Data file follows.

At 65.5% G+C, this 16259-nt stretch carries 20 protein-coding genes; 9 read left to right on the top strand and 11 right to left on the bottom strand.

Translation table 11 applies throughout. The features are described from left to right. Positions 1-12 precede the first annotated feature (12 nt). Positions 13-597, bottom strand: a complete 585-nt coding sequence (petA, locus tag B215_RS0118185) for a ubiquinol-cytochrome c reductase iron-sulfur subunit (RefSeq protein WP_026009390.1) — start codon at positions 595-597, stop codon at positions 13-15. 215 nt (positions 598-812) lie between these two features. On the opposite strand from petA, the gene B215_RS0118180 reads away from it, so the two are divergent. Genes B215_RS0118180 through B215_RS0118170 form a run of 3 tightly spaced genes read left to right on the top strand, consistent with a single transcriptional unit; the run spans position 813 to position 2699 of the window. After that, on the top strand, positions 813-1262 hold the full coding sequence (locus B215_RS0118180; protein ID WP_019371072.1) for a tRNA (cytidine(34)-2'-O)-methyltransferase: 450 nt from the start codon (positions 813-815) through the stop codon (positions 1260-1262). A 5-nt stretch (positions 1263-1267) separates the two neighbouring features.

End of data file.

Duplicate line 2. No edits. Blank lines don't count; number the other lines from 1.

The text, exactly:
Translation table 11 applies throughout. The features are described from left to right. Positions 1-12 precede the first annotated feature (12 nt). Positions 13-597, bottom strand: a complete 585-nt coding sequence (petA, locus tag B215_RS0118185) for a ubiquinol-cytochrome c reductase iron-sulfur subunit (RefSeq protein WP_026009390.1) — start codon at positions 595-597, stop codon at positions 13-15. 215 nt (positions 598-812) lie between these two features. On the opposite strand from petA, the gene B215_RS0118180 reads away from it, so the two are divergent. Genes B215_RS0118180 through B215_RS0118170 form a run of 3 tightly spaced genes read left to right on the top strand, consistent with a single transcriptional unit; the run spans position 813 to position 2699 of the window. After that, on the top strand, positions 813-1262 hold the full coding sequence (locus B215_RS0118180; protein ID WP_019371072.1) for a tRNA (cytidine(34)-2'-O)-methyltransferase: 450 nt from the start codon (positions 813-815) through the stop codon (positions 1260-1262). A 5-nt stretch (positions 1263-1267) separates the two neighbouring features.